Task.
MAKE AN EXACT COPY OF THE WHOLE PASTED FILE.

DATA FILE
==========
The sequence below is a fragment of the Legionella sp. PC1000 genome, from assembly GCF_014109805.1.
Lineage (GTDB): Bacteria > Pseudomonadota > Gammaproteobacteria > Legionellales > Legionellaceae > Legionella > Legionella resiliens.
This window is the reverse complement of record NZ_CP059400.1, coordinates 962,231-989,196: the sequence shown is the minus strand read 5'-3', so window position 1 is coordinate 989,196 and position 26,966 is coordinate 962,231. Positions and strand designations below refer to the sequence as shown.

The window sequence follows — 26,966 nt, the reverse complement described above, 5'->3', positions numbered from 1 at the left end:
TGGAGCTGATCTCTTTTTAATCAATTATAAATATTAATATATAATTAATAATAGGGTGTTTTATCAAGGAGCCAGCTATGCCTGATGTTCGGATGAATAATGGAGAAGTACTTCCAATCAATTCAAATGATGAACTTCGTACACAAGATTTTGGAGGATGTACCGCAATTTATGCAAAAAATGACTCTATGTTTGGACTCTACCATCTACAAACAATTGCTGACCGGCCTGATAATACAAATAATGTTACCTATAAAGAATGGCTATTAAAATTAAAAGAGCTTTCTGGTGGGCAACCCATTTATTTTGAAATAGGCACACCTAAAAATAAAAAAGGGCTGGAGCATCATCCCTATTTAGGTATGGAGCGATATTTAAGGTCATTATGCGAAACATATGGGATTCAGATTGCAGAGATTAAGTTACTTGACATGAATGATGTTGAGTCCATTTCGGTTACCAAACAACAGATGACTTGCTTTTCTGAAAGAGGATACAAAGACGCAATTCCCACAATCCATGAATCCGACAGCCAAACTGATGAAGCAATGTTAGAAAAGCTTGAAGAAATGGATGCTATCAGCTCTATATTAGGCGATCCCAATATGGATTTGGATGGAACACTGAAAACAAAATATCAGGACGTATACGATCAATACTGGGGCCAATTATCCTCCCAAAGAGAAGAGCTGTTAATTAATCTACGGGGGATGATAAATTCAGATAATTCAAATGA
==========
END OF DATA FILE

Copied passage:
The sequence below is a fragment of the Legionella sp. PC1000 genome, from assembly GCF_014109805.1.
Lineage (GTDB): Bacteria > Pseudomonadota > Gammaproteobacteria > Legionellales > Legionellaceae > Legionella > Legionella resiliens.
This window is the reverse complement of record NZ_CP059400.1, coordinates 962,231-989,196: the sequence shown is the minus strand read 5'-3', so window position 1 is coordinate 989,196 and position 26,966 is coordinate 962,231. Positions and strand designations below refer to the sequence as shown.

The window sequence follows — 26,966 nt, the reverse complement described above, 5'->3', positions numbered from 1 at the left end:
TGGAGCTGATCTCTTTTTAATCAATTATAAATATTAATATATAATTAATAATAGGGTGTTTTATCAAGGAGCCAGCTATGCCTGATGTTCGGATGAATAATGGAGAAGTACTTCCAATCAATTCAAATGATGAACTTCGTACACAAGATTTTGGAGGATGTACCGCAATTTATGCAAAAAATGACTCTATGTTTGGACTCTACCATCTACAAACAATTGCTGACCGGCCTGATAATACAAATAATGTTACCTATAAAGAATGGCTATTAAAATTAAAAGAGCTTTCTGGTGGGCAACCCATTTATTTTGAAATAGGCACACCTAAAAATAAAAAAGGGCTGGAGCATCATCCCTATTTAGGTATGGAGCGATATTTAAGGTCATTATGCGAAACATATGGGATTCAGATTGCAGAGATTAAGTTACTTGACATGAATGATGTTGAGTCCATTTCGGTTACCAAACAACAGATGACTTGCTTTTCTGAAAGAGGATACAAAGACGCAATTCCCACAATCCATGAATCCGACAGCCAAACTGATGAAGCAATGTTAGAAAAGCTTGAAGAAATGGATGCTATCAGCTCTATATTAGGCGATCCCAATATGGATTTGGATGGAACACTGAAAACAAAATATCAGGACGTATACGATCAATACTGGGGCCAATTATCCTCCCAAAGAGAAGAGCTGTTAATTAATCTACGGGGGATGATAAATTCAGATAATTCAAATGA